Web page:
When people hear of mahangu (a vernacular Oshiwambo name for millet crop) what pops in their minds is staple food for most people from the Northern parts of the country. But, does anyone ever think of what its residue can do for the economy?
Onankali Mahangu Paper Making Project (OMPMPCO), a community project funded by a small community near Ondangwa, has found a way of recycling mahangu residue to make paper products.
The Onankali community thought out of the box and came up with an idea that others would never dream of their entire lives. Out of the stalks and leaves of the mahangu crop that are rendered useless by many, they produce photo albums, fridge magnets, bookmarks, conference folders, stationery, wallets, cards, envelopes and gift pouches. The community also produces A5 and A6 notebooks as well as A2, A3, and A4 sheets.
They then sell these products to tourists, locals and buyers in South Africa and Sweden. Project Manager, Abraham Shikongo, says OMPMPCO’s clients are made up mostly of tourists visiting Namibia as well as artisan craft shops throughout the country.
He also mentions that the project does not only boost the tourism sector but also provides the community with employment opportunities.
“Our project gives back to the community by providing employment for members of the community. We also provide income to the farmers in our community by purchasing mahangu stalks from them and use the profits to reinvest it into the community by creating a computer literacy school as well as a sewing school,” says Shikongo.
He says OMPMCO also provides free training to the youth in the community who would like to learn about the Mahangu paper making process as well as office administration duties.
OMPMPCO employs unskilled labour on condition that the workers are self-motivated and hard working, as that is the best fit for the project.
“Creativity is another skill we require because we are constantly trying to bring new ideas and ways to improve our products,” he says.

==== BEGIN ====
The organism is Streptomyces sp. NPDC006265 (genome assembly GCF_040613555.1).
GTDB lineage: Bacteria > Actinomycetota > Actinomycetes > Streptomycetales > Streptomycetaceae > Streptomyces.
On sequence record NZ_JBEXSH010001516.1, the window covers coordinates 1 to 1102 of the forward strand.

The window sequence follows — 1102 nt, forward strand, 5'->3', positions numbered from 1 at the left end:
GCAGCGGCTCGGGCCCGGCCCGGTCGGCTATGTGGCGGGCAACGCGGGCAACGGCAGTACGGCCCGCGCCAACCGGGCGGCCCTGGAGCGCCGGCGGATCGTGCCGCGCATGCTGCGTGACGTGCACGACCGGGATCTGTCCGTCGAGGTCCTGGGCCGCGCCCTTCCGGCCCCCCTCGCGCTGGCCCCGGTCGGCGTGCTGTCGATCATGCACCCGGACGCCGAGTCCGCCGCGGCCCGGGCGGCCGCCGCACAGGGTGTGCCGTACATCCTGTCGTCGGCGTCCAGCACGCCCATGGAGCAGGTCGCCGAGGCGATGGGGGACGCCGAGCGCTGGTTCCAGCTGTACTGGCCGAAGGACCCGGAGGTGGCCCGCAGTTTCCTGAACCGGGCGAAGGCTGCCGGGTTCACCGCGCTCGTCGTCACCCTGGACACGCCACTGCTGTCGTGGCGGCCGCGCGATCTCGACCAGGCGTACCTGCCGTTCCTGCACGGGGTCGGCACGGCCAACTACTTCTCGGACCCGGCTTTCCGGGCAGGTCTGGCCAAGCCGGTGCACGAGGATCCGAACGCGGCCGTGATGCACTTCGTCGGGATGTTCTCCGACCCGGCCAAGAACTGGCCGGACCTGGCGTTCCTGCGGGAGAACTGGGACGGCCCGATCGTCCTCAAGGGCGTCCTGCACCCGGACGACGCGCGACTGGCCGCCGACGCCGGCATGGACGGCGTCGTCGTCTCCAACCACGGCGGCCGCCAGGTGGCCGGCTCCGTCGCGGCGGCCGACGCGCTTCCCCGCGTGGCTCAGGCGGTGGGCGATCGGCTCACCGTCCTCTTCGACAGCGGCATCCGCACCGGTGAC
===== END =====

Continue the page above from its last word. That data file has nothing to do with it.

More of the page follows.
Shikongo says OMPMCO was formed on May 20, 2002 and it created 10 job opportunities. Most of the recruits for the positions were community members of Onankali.
The members of OMPMCO received different types of training from Rossing Foundation and the University of Namibia (Unam) Northern Campus to acquire skills in small business development that enable them to coordinate the production processes and meeting orders.
They were trained in fiber preparation, paper casting and drying techniques, decoration effectives and lino printing, product design adaptation and specification, mixing of paints and pigments, silkscreen preparation and management, silkscreen printing processes, care of paper making and printing equipment, production management and monitoring, bookkeeping and controlling marketing and pricing.
“The owners of OMPMCO, who are also members, have up to 13 years of experience in the entire mahangu paper making process. They successfully completed a course on small and macro enterprise development on how to start and improve income generation activities,” Shikongo says.
He says the process starts with collecting or buying mahangu stalks from the farmers, then pounding and cutting them into small pieces in order to facilitate the boiling.
In addition the boiled and cooked stalks are washed and rinsed, squeezing the water out so they can be pounded again to make them easier to enable the grinding machine to crush them into a pulp. The fibre is then mixed together with recycled paper pulp.
The residual water is then squeezed out and the paper is laid down on top of a board and is left to dry for at least two days.
He also adds that the advantage of pure mahangu paper is that it is much harder than the recycled paper and is ideal for making items such as book covers and lever files. Shikongo says that this paper that OMPMPCO produces is hand-made but there is an idea in the pipeline to establish a paper-manufacturing factory.
However, OMPMPCO faces challenges of a lack of building material for the factory and vehicles for transportation. Production is also strained by the absence of paper-making, envelope-making, and toilet papermaking machines.